Experimental investigations of water breakdown
Lojewski, David Y.
MetadataShow full item record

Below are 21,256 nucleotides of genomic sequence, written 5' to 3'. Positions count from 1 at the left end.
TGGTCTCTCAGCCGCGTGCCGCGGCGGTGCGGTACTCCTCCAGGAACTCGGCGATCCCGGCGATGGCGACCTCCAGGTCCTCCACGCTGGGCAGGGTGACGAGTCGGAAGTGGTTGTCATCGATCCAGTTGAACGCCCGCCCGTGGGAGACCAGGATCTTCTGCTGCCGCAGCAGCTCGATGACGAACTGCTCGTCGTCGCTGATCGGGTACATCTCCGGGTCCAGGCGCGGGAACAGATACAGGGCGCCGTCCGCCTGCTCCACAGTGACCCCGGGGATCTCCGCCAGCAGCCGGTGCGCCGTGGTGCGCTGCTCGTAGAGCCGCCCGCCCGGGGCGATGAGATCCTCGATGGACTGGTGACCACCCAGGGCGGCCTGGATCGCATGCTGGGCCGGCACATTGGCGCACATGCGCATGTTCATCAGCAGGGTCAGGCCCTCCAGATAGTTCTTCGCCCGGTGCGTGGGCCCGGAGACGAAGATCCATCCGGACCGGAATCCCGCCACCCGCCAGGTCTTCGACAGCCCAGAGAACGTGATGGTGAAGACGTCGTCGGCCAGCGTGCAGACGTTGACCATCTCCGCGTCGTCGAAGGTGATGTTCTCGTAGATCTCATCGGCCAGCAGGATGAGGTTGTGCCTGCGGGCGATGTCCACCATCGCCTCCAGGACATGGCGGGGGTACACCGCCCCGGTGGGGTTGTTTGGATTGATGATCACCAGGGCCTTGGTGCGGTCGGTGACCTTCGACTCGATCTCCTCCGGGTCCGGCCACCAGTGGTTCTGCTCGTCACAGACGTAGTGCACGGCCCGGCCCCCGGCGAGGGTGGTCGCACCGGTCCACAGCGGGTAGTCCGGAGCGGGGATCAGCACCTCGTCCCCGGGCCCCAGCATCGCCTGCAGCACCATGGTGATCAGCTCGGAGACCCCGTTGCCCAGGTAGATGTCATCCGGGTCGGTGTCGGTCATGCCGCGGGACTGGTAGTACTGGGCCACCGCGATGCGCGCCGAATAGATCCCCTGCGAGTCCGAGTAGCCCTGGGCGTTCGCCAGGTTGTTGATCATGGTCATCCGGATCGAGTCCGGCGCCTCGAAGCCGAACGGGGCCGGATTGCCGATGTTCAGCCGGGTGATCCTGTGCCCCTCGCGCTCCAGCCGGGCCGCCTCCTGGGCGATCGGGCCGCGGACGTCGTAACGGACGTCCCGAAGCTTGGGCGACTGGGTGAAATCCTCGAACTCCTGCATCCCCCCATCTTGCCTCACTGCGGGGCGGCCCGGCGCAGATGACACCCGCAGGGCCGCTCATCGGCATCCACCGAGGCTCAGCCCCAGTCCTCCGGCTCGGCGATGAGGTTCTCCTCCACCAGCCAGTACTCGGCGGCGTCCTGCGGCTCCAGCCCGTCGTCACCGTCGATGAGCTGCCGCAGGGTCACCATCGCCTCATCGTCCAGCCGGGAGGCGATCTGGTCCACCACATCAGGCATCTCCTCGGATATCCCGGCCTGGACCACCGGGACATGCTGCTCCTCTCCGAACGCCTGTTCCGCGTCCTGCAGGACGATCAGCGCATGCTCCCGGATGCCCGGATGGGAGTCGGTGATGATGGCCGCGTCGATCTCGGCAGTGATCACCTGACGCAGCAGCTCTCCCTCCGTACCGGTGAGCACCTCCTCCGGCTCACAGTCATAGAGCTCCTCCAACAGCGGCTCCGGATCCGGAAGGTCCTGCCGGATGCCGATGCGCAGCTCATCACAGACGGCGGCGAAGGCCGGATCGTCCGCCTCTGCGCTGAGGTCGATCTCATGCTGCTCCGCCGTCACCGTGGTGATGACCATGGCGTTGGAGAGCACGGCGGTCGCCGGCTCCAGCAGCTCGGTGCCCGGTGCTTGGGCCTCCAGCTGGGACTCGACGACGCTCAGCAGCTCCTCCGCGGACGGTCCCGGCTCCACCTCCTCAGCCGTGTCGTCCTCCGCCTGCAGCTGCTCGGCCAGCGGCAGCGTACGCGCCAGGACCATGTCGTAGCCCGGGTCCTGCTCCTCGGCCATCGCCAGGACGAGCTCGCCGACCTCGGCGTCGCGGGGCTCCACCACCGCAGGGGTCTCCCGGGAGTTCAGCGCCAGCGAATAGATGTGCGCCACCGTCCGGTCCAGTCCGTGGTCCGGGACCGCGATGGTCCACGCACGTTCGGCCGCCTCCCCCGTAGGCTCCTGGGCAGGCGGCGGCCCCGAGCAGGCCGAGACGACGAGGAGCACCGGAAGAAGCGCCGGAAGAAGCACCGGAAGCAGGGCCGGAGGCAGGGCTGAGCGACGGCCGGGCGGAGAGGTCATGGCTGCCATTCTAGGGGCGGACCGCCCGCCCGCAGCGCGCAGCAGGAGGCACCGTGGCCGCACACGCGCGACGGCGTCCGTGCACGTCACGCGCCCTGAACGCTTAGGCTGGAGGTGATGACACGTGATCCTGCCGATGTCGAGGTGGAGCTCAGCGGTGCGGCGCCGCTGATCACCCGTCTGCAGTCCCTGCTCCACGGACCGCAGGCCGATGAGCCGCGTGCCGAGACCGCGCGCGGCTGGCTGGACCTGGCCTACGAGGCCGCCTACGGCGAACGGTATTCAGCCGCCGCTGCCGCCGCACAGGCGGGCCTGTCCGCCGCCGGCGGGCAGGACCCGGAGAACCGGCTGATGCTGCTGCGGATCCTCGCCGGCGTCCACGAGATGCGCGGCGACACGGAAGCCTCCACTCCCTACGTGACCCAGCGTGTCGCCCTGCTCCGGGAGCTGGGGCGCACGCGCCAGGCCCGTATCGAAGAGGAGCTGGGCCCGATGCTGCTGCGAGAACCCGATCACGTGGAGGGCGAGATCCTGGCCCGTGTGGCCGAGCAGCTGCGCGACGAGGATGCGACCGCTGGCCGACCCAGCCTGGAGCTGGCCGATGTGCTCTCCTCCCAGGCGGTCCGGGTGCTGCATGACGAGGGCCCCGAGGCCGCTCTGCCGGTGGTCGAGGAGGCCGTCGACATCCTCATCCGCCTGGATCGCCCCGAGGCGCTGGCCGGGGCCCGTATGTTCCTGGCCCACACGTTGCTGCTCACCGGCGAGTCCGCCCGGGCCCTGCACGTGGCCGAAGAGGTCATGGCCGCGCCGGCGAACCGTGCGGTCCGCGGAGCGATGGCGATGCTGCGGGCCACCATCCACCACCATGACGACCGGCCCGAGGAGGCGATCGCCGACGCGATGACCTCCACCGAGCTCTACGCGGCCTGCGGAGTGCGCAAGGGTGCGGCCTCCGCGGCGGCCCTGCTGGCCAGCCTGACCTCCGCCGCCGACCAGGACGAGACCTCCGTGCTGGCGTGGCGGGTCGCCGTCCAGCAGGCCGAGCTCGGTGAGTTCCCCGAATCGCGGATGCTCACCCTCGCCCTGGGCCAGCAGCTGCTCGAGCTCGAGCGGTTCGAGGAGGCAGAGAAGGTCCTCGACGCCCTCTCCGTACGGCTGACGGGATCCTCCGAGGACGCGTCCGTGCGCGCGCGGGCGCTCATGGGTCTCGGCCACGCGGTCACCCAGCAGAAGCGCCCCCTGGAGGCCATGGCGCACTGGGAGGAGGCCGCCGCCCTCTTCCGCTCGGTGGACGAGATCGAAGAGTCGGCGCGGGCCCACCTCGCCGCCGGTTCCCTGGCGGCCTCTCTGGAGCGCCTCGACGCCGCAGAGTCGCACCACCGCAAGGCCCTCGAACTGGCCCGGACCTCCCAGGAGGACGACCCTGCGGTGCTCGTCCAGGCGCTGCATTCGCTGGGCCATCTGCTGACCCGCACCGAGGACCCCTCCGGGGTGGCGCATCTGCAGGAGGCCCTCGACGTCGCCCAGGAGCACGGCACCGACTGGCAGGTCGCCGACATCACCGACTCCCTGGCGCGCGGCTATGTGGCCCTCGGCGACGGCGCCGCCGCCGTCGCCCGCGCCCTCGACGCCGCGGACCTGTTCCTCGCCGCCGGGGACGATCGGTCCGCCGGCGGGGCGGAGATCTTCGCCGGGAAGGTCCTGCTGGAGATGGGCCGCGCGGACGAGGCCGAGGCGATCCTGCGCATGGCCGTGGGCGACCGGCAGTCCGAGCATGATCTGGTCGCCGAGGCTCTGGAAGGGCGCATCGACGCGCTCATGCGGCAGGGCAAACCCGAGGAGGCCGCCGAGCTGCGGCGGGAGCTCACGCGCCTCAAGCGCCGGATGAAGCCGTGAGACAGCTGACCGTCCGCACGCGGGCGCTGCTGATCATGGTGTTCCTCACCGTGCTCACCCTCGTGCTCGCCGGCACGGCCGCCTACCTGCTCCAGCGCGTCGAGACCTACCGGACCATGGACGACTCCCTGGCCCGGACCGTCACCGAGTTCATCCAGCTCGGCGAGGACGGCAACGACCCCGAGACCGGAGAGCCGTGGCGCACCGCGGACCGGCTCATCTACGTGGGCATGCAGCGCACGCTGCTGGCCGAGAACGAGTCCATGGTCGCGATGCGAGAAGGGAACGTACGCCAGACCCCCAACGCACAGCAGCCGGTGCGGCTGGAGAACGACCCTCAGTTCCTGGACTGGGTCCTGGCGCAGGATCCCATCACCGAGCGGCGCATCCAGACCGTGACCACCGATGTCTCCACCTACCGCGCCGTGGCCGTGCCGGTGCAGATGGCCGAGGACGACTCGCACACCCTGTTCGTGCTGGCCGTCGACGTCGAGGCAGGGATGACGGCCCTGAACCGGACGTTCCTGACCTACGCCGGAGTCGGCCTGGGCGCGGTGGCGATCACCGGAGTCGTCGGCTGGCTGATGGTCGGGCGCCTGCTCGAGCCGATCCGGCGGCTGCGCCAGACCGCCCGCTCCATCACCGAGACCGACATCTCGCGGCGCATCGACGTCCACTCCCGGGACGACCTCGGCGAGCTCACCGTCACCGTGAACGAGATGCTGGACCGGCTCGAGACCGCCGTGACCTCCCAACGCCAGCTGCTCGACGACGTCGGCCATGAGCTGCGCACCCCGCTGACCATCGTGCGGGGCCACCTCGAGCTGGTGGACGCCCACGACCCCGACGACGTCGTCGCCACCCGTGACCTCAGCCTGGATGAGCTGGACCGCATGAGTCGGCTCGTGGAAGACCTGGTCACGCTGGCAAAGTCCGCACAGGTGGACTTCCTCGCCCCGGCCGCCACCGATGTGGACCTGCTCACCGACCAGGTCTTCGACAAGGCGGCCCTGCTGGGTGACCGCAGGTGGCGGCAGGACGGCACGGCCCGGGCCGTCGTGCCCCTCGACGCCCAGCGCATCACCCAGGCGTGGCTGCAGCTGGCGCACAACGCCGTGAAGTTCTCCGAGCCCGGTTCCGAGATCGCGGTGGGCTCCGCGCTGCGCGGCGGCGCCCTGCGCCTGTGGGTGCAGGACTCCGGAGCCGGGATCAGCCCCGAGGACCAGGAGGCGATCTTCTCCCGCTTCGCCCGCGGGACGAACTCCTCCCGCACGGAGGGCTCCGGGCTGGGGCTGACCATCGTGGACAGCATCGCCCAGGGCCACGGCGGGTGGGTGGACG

The Water Breakdown System was designed to investigate various techniques for increasing the high voltage breakdown strength of water and increase the time before breakdown. The interest in water for high voltage applications is because of water's unusually high dielectric constant (8r) which is typically 80. This is about 30 to 40 times higher than most other insulator materials. If the insulating ability of water could be improved, then high energy capacitors could be made 30 to 40 times smaller than they presently are. The initial breakdown mechanism is beheved to be an electrode surface effect in which case the use of a coating to grade the field effects at the electrode surface would have the greatest chance for improvement in the voltage holdoff capabihty of water. Several techniques were tried during this investigation which included magnetic fields, SFe gas, and HCl. The electrodes were also coated with two different polymers, poly(ethersulfore) (PES) and polycarbonate (PC) to see if there would be an improvement in voltage holdoff. The use of anodized aluminum electrodes and coating the electrodes with black wax have been tried by other researchers. These experiments were conducted to see if the results could be repeated.